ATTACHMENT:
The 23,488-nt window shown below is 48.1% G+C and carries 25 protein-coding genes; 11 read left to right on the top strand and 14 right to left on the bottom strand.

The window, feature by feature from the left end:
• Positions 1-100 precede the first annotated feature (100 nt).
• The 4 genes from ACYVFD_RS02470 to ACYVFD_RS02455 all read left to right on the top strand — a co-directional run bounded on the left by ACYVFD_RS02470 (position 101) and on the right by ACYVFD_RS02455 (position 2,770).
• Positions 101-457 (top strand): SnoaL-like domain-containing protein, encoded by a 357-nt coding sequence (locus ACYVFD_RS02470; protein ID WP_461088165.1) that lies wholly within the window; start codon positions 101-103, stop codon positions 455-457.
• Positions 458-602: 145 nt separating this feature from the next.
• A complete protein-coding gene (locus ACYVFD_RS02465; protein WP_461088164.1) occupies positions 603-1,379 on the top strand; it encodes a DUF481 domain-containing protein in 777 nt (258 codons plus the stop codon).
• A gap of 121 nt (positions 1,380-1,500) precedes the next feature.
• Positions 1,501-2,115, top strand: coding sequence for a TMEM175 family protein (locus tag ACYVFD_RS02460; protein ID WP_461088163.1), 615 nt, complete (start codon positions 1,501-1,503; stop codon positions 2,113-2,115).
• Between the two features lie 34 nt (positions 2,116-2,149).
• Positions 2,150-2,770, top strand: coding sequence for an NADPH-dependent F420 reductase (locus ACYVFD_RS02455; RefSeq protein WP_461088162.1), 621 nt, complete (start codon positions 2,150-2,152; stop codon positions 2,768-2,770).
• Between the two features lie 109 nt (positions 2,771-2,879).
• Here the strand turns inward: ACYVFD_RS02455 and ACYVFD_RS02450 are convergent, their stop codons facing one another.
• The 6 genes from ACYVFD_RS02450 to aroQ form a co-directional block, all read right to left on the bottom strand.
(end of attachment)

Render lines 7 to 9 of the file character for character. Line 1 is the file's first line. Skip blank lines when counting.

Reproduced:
• A complete protein-coding gene (locus ACYVFD_RS02465; protein WP_461088164.1) occupies positions 603-1,379 on the top strand; it encodes a DUF481 domain-containing protein in 777 nt (258 codons plus the stop codon).
• A gap of 121 nt (positions 1,380-1,500) precedes the next feature.
• Positions 1,501-2,115, top strand: coding sequence for a TMEM175 family protein (locus tag ACYVFD_RS02460; protein ID WP_461088163.1), 615 nt, complete (start codon positions 1,501-1,503; stop codon positions 2,113-2,115).